Poster Encouraging Boycott of German Goods, 1934
This 1934 poster encourages Jews living in Israel to boycott German products due to the violent anti-Jewish measures in Nazi Germany. The cartoon on the right shows Israelis happily purchasing German-made goods; the cartoon on the right shows what was happening in Germany at the same time, namely, the beatings and forced closures of Jewish businesses.
At the time, Jews in Germany were just starting to feel the pressure of the Nazi party’s anti-Jewish measures. The first wave of legislation was aimed at limiting Jewish participation in public life, and laws passed in 1933 excluded Jewish and “politically unreliable” civil servants and employees from state service. The number of Jewish students at German schools and universities was also restricted by these laws, and further legislation soon excluded Jews from the medical and legal professions.
Following Hitler’s rise to power, the Jewish world had agreed to a ban on German goods, and Jews were pressurizing other businesses around the world to stop stocking German items. There was similar pressure to implement this ban in Palestine.
Anti-Jewish legislation in pre-war Germany, United States Holocaust Memorial Museum
This resource could be used in History lessons to discuss both the situation in Germany in the years immediately preceding the Holocaust and attitudes and awareness in Israel regarding what was going on in Europe.
Media and Art teachers could use this resource to discuss ways in which art, in particular cartoons can be used to protest against injustice.
Civics teacher could discuss the effectiveness of boycotts, using examples such as boycotts against South Africa during the apartheid era or the contemporary BDS movement’s actions against Israel.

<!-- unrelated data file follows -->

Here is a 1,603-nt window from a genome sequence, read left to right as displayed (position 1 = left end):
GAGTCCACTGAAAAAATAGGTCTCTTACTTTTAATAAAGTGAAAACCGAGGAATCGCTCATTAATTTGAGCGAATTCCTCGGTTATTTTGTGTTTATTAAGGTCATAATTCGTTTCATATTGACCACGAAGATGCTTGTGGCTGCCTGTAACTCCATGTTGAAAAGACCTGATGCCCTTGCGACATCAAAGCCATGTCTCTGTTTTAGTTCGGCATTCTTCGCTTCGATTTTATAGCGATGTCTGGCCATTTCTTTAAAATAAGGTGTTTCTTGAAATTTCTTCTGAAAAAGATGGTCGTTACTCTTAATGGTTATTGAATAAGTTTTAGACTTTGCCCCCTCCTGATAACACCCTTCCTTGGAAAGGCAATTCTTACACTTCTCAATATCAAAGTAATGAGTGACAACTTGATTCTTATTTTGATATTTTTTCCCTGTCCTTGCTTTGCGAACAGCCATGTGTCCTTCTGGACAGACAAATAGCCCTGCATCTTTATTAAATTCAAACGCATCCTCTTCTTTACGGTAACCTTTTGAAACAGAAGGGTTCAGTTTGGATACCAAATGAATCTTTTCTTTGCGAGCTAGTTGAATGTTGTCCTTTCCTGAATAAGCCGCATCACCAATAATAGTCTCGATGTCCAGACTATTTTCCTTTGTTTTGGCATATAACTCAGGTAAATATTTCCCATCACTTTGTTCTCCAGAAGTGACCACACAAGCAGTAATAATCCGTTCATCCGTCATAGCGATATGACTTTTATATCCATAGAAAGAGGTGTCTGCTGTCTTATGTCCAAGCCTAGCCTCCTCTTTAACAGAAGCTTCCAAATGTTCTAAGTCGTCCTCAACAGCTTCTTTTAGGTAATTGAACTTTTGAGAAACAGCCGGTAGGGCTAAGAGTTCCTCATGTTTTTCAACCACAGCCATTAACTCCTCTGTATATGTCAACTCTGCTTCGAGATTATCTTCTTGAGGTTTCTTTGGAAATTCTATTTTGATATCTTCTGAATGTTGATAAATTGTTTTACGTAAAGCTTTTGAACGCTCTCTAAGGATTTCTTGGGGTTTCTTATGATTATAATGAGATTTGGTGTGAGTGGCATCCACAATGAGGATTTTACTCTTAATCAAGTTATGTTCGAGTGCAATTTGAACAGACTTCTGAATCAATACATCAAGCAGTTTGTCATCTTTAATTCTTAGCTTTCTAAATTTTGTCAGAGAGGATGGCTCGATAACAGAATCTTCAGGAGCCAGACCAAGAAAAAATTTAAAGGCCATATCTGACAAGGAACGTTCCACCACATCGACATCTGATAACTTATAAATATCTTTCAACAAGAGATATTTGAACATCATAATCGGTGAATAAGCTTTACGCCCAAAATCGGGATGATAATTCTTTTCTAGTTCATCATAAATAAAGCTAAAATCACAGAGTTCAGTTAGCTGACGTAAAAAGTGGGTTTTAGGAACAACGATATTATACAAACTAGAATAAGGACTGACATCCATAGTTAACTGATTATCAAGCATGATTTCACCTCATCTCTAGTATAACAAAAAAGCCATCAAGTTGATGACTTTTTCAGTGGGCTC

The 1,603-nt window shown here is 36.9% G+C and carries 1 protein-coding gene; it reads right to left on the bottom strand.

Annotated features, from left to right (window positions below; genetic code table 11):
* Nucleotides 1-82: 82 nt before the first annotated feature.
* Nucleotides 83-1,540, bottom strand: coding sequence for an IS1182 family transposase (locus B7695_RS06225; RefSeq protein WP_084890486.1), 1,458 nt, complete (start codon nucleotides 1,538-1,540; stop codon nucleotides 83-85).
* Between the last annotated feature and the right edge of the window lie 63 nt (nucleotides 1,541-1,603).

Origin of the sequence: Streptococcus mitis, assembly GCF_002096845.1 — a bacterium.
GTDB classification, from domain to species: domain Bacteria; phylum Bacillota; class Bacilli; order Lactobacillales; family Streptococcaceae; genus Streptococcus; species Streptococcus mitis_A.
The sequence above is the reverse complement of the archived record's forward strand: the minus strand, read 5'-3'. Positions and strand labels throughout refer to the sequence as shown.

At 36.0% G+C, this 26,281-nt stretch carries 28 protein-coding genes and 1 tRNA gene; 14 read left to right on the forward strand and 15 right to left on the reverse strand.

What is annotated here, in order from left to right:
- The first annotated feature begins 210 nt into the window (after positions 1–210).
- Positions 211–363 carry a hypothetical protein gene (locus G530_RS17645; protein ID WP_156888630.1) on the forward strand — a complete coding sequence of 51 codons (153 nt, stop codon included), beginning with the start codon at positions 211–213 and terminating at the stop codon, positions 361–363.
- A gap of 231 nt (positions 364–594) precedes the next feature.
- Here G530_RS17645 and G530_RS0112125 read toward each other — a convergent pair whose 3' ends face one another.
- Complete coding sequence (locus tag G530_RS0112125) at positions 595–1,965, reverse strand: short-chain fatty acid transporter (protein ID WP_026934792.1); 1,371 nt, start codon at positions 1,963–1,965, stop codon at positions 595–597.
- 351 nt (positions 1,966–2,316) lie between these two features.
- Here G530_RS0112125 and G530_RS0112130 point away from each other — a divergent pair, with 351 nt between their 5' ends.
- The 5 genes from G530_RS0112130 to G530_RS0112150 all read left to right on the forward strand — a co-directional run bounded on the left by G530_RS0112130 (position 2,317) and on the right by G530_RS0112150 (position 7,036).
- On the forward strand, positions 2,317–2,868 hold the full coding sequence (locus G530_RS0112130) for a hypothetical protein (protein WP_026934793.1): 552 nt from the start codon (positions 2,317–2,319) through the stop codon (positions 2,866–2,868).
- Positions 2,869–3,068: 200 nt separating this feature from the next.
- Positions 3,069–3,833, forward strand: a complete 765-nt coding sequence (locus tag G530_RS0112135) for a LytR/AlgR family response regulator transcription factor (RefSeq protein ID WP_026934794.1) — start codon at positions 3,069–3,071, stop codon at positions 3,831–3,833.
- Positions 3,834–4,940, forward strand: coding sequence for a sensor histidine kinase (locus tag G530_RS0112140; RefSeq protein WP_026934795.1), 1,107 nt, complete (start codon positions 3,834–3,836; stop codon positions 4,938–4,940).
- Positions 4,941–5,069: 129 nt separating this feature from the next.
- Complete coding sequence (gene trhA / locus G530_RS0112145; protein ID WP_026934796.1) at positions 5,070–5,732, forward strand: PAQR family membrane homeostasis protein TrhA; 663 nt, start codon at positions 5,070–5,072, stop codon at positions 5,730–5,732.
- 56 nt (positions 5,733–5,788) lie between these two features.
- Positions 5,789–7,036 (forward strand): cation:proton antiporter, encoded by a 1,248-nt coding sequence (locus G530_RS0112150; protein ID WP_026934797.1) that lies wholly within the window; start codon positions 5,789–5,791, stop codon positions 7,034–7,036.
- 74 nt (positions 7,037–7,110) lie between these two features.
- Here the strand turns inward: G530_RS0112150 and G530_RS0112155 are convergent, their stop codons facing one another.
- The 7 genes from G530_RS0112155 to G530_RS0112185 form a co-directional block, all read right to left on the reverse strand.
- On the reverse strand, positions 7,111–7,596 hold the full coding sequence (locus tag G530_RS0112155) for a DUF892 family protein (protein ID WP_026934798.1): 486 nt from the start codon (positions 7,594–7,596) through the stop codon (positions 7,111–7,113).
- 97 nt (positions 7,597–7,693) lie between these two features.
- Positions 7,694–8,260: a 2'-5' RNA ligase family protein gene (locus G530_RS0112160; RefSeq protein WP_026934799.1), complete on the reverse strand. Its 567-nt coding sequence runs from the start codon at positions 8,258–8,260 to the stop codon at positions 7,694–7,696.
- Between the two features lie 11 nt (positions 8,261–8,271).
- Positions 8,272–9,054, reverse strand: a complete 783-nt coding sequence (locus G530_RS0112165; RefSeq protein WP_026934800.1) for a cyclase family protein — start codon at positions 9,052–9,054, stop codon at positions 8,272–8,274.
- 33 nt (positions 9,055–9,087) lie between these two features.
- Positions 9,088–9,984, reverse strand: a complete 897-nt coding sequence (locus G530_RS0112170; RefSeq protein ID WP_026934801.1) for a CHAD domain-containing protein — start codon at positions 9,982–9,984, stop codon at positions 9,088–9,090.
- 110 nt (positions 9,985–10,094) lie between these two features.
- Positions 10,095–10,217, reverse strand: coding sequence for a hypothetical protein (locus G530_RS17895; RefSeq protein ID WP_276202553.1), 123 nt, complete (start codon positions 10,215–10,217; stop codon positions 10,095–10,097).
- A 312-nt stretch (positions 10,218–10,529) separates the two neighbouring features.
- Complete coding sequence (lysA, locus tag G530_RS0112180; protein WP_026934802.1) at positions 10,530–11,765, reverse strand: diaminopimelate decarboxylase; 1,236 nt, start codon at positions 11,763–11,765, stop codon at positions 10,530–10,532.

When was the poster printed and where?
What is written on the poster?
What do the two pictures depict?
Who was the poster addressing?
Reading Between the Lines
The poster portrays life in Israel and in Germany.
What was the situation for Jews in Germany at the time?
What was the situation for Jews in Israel at the time?
Why does the poster show two images rather than just one?
What message is the poster conveying?
How effective is the cartoonist in conveying this message?
If you were living in Israel in 1934, do you think that such a poster would have convinced you not to purchase German goods?
Are there any modern countries which are being subjected to an economic boycott?
Is the situation comparable to the situation portrayed in this cartoon?
Create another poster, calling upon people in the 1930’s and 1940’s to boycott German products.
Compare the effectiveness of boycotts against countries in the form of a table or interactive presentation.
For younger students, it may be appropriate to take one country and investigate to what extent sanctions were effective. In the case of South Africa, there were a number of boycotts: economic, trade, cultural, and sport. How effective were each of these?
The title reads: “And you are still buying German products?” The text above the right-hand picture reads: “Here in the Land of Israel” and above the left-hand picture:“ ...and the situation in Germany....”